We leave the Togo-side in a breeze and move over to the Accra side of the border. An inexplicable sense of relief takes over even though we eventually spend well over two hours at the border. We note a group of foreigners who are on a charity road trip to South Africa for Ein Herz für Kinder; so announced their t-shirts. They have secured four little Kia cars kitted to the hilt for safari travel and are doing their border clearance. We are excited to see fellow pilgrims doing something akin to our project, so we (two of us) attempt to strike up a conversation to share experiences but they are stand-offish and one of them doesn’t even acknowledge a simple civil greeting from one of us. Talk about the uncharitable doing a roadtrip for charity!
A pleasant mannered Ghanaian gentleman, and customs official, Kizito Jibanyite soon wipes off the sour taste of the Germans’ rudeness. Whilst we conduct the clearance, we express our surprise about the needless bottlenecks West Africans have to face as they pass move across borders, and seek his opinion on the safety issues in travelling through Cote d’Ivoire. He takes time to explain the pros and cons of West Africa’s colonial experience and the spinoffs that have impacted on the free movement of Africans across borders, and assures us that the conflict in Cote d’ Ivoire is in abeyance and the roads safe to travel. He wishes us a safe journey and we are impressed yet again at the civility of Ghanaian officials at the border. We clear ourselves and our vehicle and enter Ketu South in Ghana a short while after. The sun is going home to roost, throwing reflective shine upon the solitary pools of water hedged around by grass on both sides of the road. It looks like a beautiful wasteland. I remember the poet, TS Elliot and the Wasteland…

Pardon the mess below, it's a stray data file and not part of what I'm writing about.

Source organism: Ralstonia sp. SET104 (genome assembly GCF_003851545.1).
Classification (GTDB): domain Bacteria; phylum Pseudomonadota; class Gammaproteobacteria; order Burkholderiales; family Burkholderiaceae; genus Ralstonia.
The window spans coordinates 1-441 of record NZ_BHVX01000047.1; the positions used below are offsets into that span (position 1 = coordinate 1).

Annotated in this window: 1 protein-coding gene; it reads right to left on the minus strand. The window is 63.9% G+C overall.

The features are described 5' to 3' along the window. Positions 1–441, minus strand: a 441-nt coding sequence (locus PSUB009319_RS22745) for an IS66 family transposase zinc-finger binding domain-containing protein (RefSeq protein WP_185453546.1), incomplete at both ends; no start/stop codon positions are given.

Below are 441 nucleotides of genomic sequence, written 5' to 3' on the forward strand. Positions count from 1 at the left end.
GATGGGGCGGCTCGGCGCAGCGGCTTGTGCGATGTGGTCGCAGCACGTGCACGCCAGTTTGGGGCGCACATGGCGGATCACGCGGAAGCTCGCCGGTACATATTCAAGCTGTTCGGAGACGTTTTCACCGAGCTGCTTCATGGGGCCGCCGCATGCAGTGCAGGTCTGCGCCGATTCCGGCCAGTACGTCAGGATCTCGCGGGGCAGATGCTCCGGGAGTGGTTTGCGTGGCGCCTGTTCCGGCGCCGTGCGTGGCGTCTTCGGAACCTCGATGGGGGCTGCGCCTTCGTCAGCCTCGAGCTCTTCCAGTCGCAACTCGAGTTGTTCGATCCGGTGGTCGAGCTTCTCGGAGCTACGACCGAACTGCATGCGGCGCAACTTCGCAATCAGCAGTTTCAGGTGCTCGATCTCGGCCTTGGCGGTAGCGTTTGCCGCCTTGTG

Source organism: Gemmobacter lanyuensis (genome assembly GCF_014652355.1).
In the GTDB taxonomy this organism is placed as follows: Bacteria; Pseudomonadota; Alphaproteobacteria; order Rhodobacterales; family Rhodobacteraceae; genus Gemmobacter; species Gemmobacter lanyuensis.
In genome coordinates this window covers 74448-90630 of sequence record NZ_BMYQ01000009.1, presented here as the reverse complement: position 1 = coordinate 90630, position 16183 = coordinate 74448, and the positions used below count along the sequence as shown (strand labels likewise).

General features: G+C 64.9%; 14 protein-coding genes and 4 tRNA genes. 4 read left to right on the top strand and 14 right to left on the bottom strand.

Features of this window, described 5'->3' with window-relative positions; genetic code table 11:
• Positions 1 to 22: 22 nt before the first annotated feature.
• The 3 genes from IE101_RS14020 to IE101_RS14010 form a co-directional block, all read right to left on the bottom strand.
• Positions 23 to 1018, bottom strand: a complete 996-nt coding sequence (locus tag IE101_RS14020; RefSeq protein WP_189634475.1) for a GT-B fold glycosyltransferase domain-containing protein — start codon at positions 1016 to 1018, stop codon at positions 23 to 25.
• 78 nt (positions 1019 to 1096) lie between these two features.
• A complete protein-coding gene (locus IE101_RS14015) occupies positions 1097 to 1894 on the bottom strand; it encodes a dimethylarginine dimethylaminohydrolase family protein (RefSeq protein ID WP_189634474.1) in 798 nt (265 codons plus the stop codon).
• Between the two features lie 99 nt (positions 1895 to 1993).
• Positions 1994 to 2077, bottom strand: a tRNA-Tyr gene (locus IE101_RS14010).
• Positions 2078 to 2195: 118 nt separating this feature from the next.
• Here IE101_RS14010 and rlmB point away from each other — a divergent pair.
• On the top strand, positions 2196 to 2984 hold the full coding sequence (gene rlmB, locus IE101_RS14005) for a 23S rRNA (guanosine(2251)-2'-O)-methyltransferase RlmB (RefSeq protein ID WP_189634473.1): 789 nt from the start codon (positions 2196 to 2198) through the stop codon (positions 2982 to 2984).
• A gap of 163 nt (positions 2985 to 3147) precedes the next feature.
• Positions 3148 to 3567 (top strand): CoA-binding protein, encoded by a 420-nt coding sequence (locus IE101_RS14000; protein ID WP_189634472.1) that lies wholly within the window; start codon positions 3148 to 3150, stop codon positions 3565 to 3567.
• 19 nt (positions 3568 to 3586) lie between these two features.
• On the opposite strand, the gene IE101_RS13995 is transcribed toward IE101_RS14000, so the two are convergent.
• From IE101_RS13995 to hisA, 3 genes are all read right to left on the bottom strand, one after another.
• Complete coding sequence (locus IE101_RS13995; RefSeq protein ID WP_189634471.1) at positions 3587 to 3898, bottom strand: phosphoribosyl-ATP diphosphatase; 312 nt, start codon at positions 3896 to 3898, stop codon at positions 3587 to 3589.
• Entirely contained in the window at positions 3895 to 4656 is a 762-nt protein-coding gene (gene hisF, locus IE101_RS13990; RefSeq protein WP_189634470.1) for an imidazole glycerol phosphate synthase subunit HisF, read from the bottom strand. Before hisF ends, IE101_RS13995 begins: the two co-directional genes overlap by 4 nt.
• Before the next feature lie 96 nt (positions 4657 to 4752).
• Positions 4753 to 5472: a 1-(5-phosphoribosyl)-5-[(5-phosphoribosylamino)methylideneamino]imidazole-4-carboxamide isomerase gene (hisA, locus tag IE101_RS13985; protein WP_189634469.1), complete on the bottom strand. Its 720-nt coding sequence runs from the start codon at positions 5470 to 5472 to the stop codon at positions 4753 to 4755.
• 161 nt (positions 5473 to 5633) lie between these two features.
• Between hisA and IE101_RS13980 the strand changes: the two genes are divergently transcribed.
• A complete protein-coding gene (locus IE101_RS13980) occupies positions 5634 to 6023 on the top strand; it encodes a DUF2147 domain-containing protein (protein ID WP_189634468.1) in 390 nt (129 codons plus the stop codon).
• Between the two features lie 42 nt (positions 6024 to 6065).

The road seems just the same and in some parts, appears to have worsened in condition, until we discover that the road is being expanded and rebuilt from further up, towards Ketu. Ghanaian efficiency seems at work again. We head up the straight road to Tema, past Lakleviobu, Nogokpo, Kikor, Agbozume. A sign warns: ‘Don’t drive tired, break the drive and stay alive’. I thank God that we have been breaking our drive with stops in capital cities to make pictures, interact and network.
Awalavi comes to sight and soon we reach the customs checkpoint at Dabale, cross the Lower Volta Bridge, hit Sokpa and on, on, on, and on we drive through Tema, straight into Accra where we are received warmly, kindly and fraternally by a Panji Anoff, a friend of Unoma’s brother and artistic director of Pedgin Music and Luu Vision Productions, whom she called up just a few minutes away from Accra, and his wonderful brethren- Nana, Wanlov the Kubulov, Hasira, Tacitus, Mosquito, and the lovely Twi Sistren named Sexy Motia. These blessed people literally evacuate the comfort of their living space to accommodate our travel weary selves at virtually no notice and we cannot but be truly grateful to them and God, as we have been so much blesed. Exciting details coming soon… watch this space!